Sen. Joe McCarthy provoked a five-year legal battle with the U.S. Government for Gordon. He was summarily and wrongly dismissed from his employment with the FAO. The passports of the entire family were taken away. Gordon fought back. There were hearings, depositions, findings and appeals at every level. Finally he was totally vindicated, and compensated for legal costs. His back pay was put into an escrow account in the U.S. where it eventually expired because, although the U.S. Embassy restored the passports, the family opted to stay in Italy and go into business. Their "empire" collaped with Gordon's sudden death from emphysema in 1969.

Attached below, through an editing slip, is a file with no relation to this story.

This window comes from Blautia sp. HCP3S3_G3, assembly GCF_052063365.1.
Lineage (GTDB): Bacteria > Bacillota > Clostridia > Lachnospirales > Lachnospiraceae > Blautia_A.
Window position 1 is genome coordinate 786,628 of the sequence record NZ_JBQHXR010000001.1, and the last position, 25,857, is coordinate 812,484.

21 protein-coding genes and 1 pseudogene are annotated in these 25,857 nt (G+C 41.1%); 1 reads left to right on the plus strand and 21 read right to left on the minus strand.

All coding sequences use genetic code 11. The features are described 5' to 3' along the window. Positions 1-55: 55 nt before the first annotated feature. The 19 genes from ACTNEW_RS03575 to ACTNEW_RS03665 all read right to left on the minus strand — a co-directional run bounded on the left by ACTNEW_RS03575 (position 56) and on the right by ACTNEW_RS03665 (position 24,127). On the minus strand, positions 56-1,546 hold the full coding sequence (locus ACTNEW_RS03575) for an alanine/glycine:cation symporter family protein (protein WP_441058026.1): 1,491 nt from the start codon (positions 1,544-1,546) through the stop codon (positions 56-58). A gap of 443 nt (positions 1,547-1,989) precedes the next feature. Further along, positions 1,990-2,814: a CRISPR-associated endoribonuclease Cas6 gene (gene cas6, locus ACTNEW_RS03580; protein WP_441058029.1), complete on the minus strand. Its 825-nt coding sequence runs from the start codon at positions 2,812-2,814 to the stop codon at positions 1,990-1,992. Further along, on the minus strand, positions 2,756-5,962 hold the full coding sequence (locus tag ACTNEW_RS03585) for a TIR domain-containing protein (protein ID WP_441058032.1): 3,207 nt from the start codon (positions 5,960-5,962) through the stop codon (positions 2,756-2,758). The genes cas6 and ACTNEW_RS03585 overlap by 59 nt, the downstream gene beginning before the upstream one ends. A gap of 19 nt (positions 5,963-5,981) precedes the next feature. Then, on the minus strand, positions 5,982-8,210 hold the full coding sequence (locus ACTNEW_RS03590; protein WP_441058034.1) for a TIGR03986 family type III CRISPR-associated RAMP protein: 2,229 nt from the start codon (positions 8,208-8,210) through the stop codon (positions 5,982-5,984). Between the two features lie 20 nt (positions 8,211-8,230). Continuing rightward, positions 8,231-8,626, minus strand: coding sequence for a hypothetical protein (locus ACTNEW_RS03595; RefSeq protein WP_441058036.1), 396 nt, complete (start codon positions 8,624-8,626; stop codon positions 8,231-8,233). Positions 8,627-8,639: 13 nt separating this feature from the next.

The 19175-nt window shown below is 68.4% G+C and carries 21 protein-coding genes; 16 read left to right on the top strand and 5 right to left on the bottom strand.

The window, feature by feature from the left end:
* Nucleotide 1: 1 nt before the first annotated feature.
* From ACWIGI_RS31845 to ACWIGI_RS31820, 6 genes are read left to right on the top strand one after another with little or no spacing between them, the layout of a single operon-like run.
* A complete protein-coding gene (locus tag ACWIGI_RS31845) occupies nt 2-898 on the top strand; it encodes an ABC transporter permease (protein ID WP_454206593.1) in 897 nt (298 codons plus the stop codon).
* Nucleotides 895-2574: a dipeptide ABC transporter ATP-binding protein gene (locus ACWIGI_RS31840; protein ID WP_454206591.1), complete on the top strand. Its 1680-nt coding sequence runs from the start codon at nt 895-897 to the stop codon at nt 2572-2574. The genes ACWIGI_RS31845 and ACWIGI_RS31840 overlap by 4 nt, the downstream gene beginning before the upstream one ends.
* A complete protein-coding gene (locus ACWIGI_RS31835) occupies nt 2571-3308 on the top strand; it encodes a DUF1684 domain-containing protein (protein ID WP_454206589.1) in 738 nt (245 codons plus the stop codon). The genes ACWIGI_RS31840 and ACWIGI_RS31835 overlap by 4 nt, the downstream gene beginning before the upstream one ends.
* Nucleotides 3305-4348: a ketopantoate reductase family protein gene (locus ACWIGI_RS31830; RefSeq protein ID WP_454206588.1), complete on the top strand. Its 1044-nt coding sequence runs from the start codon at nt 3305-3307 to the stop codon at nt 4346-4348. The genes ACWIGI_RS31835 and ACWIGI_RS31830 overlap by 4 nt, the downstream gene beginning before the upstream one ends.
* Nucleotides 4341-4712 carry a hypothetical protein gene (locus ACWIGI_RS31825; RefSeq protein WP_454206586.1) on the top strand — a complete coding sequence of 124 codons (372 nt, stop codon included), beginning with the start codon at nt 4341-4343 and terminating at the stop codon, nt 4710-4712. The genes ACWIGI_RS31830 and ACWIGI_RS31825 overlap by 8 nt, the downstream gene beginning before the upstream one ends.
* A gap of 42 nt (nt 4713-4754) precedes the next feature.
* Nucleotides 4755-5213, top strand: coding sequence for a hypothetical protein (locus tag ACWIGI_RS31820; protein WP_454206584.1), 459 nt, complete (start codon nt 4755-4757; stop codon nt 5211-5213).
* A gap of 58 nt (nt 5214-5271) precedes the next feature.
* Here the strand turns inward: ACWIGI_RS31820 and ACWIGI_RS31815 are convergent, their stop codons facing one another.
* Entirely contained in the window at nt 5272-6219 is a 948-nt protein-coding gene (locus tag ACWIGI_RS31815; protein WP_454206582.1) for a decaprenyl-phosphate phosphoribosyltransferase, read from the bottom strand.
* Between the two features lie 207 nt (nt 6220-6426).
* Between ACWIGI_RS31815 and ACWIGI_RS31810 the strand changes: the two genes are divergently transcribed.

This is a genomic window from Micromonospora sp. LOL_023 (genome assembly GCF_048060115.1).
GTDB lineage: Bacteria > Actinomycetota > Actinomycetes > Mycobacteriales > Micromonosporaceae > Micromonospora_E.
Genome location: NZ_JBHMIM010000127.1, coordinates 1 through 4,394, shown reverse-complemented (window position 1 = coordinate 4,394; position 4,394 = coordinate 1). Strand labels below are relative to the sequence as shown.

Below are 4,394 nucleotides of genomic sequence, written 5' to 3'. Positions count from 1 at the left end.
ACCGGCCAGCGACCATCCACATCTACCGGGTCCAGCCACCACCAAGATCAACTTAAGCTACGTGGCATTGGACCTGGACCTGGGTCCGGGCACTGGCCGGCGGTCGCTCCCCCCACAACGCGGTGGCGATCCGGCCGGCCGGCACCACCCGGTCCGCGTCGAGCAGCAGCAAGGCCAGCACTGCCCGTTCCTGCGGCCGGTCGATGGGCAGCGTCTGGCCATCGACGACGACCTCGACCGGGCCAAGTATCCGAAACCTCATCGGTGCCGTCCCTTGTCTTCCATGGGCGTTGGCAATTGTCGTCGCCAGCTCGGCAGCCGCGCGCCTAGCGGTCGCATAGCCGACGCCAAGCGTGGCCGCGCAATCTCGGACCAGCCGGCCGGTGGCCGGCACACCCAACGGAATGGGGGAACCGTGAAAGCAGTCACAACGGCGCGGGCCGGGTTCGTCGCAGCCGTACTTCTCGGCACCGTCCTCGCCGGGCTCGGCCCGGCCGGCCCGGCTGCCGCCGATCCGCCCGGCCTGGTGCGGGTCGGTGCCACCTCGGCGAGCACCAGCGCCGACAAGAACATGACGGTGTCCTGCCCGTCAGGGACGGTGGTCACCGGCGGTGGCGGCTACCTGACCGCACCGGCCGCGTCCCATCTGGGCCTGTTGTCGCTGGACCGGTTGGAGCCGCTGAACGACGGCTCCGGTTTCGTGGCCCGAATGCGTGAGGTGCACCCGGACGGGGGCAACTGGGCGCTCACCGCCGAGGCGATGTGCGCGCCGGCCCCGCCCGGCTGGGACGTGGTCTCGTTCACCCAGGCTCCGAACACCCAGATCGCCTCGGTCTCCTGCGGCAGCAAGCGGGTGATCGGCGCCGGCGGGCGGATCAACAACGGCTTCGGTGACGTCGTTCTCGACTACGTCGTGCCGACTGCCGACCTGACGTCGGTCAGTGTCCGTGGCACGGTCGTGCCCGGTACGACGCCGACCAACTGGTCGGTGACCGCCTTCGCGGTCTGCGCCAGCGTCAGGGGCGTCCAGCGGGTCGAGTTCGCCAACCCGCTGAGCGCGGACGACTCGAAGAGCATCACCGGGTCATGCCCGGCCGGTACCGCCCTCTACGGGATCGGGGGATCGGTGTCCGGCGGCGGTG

Jo and Sali brought Peg back to the U.S. in 1980. Another country, another life! The three immigrants settled in Saint Augustine. Always motivated, Peg quickly found fellow activists in NOW, Pax Christi and the statewide Florida Coalition for Peace & Justice. For 15 years she served as Treasurer for the Coalition and was the guru for its summer Peace Camps and music festivals. In 1985 in California, at a NOW conference, Peg met and was inspired by Barbara Weidner, founder of Grandmothers for Peace, Int'l. Upon returning to Florida, Peg founded an affiliate, called Grandparents for Peace, St. Augustine, which has some 100 members. Although primarily anti-nuke, anti-war, anti-violence, the organization recognizes the connection of violence with poverty, racism, homelessness, social and economic injustice, and supported individuals and organizations striving to improve social conditions, provide leadership, and generally creating a saner, safer, happier and healthier world. Peg has attended the last eight demonstrations at Fort Benning, GA, to close the notorious School of the Americas.